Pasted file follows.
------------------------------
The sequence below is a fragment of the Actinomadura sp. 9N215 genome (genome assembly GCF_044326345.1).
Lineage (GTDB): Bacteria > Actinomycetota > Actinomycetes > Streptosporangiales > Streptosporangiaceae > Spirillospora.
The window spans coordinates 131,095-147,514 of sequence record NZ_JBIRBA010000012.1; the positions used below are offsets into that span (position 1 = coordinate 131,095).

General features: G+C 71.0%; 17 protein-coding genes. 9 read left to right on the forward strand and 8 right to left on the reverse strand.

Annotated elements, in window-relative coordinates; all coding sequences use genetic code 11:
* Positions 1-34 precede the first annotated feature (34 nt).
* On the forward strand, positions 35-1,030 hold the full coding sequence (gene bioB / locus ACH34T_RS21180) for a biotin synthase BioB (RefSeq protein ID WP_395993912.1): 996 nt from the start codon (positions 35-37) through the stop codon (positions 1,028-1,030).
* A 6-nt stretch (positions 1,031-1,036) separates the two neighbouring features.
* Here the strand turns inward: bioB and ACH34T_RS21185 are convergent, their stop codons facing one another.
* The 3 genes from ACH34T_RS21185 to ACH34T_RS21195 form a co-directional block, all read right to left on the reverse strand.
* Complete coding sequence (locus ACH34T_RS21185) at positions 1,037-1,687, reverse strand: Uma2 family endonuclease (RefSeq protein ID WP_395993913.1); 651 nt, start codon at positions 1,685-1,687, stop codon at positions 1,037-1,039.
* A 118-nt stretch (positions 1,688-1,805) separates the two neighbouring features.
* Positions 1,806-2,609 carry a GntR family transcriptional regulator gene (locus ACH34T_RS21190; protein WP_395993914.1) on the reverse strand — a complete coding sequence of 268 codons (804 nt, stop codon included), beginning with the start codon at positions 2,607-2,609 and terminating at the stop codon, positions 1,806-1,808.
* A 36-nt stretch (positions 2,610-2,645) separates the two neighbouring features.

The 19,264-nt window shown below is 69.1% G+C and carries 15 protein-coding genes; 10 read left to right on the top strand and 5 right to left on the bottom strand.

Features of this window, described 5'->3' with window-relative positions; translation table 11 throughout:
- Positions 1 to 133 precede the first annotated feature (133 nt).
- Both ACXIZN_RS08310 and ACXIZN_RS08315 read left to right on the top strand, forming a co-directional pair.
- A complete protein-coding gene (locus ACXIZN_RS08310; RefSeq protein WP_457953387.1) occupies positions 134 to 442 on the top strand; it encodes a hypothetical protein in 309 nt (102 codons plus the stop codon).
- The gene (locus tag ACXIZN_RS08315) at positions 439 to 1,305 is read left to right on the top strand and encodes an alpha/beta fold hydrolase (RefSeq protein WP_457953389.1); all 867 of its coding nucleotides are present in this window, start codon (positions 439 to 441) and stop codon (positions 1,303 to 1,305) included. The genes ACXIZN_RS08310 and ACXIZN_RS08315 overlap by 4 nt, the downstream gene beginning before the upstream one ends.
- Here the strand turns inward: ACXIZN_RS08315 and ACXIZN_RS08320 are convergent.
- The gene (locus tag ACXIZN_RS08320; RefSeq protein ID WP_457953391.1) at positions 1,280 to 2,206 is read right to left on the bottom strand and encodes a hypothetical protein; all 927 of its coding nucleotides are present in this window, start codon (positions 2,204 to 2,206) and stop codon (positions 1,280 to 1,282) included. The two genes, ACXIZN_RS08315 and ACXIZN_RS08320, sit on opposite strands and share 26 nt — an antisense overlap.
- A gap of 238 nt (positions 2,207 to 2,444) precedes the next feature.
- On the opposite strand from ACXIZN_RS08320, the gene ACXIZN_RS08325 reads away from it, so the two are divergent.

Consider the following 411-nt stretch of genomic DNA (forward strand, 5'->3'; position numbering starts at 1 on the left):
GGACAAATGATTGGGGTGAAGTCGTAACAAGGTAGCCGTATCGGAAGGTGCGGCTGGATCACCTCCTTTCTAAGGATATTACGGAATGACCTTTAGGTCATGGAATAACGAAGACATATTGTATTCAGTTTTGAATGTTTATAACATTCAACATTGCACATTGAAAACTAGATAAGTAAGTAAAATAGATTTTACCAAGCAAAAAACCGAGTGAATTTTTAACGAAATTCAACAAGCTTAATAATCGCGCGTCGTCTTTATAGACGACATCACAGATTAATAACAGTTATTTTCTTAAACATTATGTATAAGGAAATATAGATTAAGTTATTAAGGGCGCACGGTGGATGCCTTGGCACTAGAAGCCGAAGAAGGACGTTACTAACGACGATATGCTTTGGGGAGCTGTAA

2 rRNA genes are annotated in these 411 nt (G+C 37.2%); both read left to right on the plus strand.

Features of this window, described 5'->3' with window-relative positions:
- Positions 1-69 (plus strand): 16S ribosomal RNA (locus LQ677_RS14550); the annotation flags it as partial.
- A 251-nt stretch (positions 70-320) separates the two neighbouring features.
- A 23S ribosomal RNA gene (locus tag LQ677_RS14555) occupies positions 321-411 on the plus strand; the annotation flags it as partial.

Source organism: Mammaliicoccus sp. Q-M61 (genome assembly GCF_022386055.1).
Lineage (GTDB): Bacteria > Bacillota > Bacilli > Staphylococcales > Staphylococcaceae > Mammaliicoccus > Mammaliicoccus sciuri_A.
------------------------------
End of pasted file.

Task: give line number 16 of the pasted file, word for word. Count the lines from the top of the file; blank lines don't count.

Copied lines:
Features of this window, described 5'->3' with window-relative positions; translation table 11 throughout: